Few plants evoke images of the South like southern magnolia. The tall evergreen trees are native from coastal Virginia to Florida and west to Texas and Oklahoma and it is the state tree of Mississippi, the state flower of both Mississippi and Louisiana. The flower was also the emblem of the confederate army in the Civil War. Its flowers, however, are not what makes the southern magnolia so precious at Christmas. It is the large beautiful leaves; glossy dark green on the upper surface, fuzzy brown on the lower surface. Described by one floral designer as “the ultimate in decorative glamour”, the leaves are used in wreaths, mantelpieces, garlands, and vase arrangement.
The early naturalists were in awe of this marvelous tree. John Bartram, the 18th century Pennsylvania Quaker farmer of English descent who became America’s first botanist, referred to the tree and the “glorious magnolia” in his writing about his trip through the Southeast. In 1757 Dr. Alexander Garden, a plant collector and Scotch physician practicing in Charleston, S. C. described it as the finest and most superb evergreen tree that this earth produced.” Dr. Garden was a loyalist and returned home at the outbreak of the American Revolution. Southern magnolia had been introduced into England about 1726 by plant collector Mark Catesby, but never thrived there like it did in the Southeast.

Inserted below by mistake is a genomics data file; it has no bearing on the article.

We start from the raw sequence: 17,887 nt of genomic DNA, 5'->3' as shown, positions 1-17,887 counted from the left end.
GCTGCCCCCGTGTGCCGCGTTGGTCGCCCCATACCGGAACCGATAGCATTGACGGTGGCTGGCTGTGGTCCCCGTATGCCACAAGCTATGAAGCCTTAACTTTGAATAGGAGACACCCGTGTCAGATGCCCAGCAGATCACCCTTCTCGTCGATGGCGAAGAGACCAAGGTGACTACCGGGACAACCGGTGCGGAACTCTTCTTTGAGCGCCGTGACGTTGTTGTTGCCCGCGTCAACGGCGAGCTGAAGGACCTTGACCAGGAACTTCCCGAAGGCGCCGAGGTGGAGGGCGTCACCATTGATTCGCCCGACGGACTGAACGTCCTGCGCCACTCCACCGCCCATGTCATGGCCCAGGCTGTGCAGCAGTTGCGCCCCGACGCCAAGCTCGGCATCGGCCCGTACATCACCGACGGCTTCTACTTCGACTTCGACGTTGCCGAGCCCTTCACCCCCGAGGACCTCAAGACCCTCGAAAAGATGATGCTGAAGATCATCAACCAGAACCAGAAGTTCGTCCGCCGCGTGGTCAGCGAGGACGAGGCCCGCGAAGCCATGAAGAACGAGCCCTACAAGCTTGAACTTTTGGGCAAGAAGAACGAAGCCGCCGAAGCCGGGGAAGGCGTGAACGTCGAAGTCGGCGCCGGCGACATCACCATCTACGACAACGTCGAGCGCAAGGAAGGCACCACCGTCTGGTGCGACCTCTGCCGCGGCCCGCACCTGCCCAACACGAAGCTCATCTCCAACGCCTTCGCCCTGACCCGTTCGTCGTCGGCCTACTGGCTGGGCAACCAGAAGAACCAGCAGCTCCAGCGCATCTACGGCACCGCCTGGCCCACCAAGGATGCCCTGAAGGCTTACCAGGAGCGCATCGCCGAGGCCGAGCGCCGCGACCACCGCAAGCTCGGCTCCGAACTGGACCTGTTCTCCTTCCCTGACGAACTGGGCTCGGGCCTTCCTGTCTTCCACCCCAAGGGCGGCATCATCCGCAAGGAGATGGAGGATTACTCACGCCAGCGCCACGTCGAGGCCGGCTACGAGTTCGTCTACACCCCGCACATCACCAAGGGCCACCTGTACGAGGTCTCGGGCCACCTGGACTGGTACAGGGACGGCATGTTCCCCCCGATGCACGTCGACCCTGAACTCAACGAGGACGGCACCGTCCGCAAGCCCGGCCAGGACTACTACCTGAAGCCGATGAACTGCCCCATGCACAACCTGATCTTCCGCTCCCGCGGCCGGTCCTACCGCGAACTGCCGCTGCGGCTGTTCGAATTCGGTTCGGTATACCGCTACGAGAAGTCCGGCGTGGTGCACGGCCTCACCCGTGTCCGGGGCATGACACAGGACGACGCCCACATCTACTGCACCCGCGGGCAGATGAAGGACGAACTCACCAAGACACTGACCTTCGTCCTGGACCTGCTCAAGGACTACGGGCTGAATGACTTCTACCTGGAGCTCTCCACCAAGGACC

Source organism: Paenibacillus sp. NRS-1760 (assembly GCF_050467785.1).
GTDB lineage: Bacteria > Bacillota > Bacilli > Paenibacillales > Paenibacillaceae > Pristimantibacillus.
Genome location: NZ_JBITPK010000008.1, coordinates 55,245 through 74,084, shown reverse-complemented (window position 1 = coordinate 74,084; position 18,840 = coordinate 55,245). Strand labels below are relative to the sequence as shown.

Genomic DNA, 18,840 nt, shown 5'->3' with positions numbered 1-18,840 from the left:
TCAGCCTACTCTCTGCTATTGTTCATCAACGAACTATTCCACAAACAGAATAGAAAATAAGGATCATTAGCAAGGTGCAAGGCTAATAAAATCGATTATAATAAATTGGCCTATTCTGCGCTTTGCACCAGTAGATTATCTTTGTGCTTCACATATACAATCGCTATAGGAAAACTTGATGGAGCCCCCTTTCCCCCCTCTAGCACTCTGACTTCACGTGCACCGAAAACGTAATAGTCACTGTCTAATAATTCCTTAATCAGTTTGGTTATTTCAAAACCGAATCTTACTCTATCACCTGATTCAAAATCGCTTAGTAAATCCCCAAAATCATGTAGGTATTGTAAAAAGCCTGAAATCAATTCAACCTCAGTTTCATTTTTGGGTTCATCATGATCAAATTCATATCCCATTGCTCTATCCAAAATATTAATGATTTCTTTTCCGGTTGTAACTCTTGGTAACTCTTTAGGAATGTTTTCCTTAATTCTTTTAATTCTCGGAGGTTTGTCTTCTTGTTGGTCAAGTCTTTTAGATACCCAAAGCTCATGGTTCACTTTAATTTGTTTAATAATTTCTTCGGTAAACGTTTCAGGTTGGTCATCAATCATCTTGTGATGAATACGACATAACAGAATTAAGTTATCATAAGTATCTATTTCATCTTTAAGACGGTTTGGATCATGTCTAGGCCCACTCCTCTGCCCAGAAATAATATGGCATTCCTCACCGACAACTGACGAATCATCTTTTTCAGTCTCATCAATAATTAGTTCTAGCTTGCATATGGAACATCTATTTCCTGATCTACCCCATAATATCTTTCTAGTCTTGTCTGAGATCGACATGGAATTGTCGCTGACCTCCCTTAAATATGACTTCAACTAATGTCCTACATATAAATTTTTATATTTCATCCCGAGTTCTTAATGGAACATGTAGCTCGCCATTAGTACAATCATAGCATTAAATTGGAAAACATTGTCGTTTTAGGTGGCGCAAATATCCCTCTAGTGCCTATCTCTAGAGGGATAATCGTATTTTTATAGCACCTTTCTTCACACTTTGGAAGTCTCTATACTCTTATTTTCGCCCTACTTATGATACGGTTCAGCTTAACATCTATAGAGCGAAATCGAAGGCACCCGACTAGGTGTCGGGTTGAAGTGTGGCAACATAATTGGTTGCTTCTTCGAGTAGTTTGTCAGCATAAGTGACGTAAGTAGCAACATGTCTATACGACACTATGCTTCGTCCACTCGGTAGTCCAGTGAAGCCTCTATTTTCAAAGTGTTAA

Legend tells us that the Indians knew the plant and would not sleep under a magnolia tree. It was believed that the powerful fragrance of a single flower in a room could cause death in one night but that fact does not explain why the sleeping preferences of the Indians in regard to sleeping outdoors under a tree, especially if the tree was not in bloom.
Southern magnolia was name by Linnaeus in 1759 after Pierre Magnol, a 17th century professor of medicine and director of the botanic gardens in Montpelier, France. The species name, grandiflora, comes form the Latin words grandis meaning large and flora meaning flower, and refers to the very decorative white flowers of the plant that measure up to 8” across. Other names for southern magnolia include bull bay and big laurel.